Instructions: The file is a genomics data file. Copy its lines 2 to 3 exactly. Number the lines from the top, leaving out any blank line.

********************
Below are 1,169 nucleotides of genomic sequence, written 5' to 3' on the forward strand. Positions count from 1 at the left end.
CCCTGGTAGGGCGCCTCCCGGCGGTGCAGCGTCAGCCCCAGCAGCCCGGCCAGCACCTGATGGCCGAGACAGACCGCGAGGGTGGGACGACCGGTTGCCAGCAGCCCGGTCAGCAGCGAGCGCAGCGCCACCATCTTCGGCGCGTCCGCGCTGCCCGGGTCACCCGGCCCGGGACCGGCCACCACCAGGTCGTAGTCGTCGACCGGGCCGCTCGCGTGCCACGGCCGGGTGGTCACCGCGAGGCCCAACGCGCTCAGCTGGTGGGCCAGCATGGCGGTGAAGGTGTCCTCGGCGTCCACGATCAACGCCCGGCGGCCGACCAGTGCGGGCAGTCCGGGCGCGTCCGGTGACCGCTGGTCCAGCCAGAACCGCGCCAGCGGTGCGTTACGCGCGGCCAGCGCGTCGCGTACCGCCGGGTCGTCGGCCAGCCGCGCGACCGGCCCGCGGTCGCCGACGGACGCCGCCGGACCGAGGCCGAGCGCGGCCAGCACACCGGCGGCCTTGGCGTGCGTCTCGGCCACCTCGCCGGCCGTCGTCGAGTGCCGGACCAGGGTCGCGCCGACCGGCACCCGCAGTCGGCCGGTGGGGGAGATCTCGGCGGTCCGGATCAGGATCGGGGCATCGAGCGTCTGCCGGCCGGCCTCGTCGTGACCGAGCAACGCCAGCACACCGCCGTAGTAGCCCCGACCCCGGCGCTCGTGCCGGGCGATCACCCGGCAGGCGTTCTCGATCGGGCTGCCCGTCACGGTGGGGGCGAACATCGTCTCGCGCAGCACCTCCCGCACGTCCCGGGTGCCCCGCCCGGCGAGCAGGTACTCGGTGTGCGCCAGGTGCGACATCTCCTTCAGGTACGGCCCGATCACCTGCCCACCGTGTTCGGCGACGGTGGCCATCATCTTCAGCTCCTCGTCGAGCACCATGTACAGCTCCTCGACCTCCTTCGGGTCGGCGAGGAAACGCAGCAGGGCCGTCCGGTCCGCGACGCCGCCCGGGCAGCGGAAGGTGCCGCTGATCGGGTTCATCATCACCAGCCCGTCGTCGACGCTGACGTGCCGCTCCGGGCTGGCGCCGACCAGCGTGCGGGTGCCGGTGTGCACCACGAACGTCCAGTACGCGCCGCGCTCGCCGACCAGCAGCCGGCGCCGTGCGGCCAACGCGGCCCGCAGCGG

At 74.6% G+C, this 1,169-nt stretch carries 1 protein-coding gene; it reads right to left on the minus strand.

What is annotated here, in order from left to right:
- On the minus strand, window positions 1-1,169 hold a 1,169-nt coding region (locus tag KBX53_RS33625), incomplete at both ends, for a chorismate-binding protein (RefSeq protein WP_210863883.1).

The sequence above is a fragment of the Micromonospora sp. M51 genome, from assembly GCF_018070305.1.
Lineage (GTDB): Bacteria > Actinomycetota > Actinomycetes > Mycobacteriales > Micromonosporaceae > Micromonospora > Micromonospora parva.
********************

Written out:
CCCTGGTAGGGCGCCTCCCGGCGGTGCAGCGTCAGCCCCAGCAGCCCGGCCAGCACCTGATGGCCGAGACAGACCGCGAGGGTGGGACGACCGGTTGCCAGCAGCCCGGTCAGCAGCGAGCGCAGCGCCACCATCTTCGGCGCGTCCGCGCTGCCCGGGTCACCCGGCCCGGGACCGGCCACCACCAGGTCGTAGTCGTCGACCGGGCCGCTCGCGTGCCACGGCCGGGTGGTCACCGCGAGGCCCAACGCGCTCAGCTGGTGGGCCAGCATGGCGGTGAAGGTGTCCTCGGCGTCCACGATCAACGCCCGGCGGCCGACCAGTGCGGGCAGTCCGGGCGCGTCCGGTGACCGCTGGTCCAGCCAGAACCGCGCCAGCGGTGCGTTACGCGCGGCCAGCGCGTCGCGTACCGCCGGGTCGTCGGCCAGCCGCGCGACCGGCCCGCGGTCGCCGACGGACGCCGCCGGACCGAGGCCGAGCGCGGCCAGCACACCGGCGGCCTTGGCGTGCGTCTCGGCCACCTCGCCGGCCGTCGTCGAGTGCCGGACCAGGGTCGCGCCGACCGGCACCCGCAGTCGGCCGGTGGGGGAGATCTCGGCGGTCCGGATCAGGATCGGGGCATCGAGCGTCTGCCGGCCGGCCTCGTCGTGACCGAGCAACGCCAGCACACCGCCGTAGTAGCCCCGACCCCGGCGCTCGTGCCGGGCGATCACCCGGCAGGCGTTCTCGATCGGGCTGCCCGTCACGGTGGGGGCGAACATCGTCTCGCGCAGCACCTCCCGCACGTCCCGGGTGCCCCGCCCGGCGAGCAGGTACTCGGTGTGCGCCAGGTGCGACATCTCCTTCAGGTACGGCCCGATCACCTGCCCACCGTGTTCGGCGACGGTGGCCATCATCTTCAGCTCCTCGTCGAGCACCATGTACAGCTCCTCGACCTCCTTCGGGTCGGCGAGGAAACGCAGCAGGGCCGTCCGGTCCGCGACGCCGCCCGGGCAGCGGAAGGTGCCGCTGATCGGGTTCATCATCACCAGCCCGTCGTCGACGCTGACGTGCCGCTCCGGGCTGGCGCCGACCAGCGTGCGGGTGCCGGTGTGCACCACGAACGTCCAGTACGCGCCGCGCTCGCCGACCAGCAGCCGGCGCCGTGCGGCCAACGCGGCCCGCAGCGG

At 74.6% G+C, this 1,169-nt stretch carries 1 protein-coding gene; it reads right to left on the minus strand.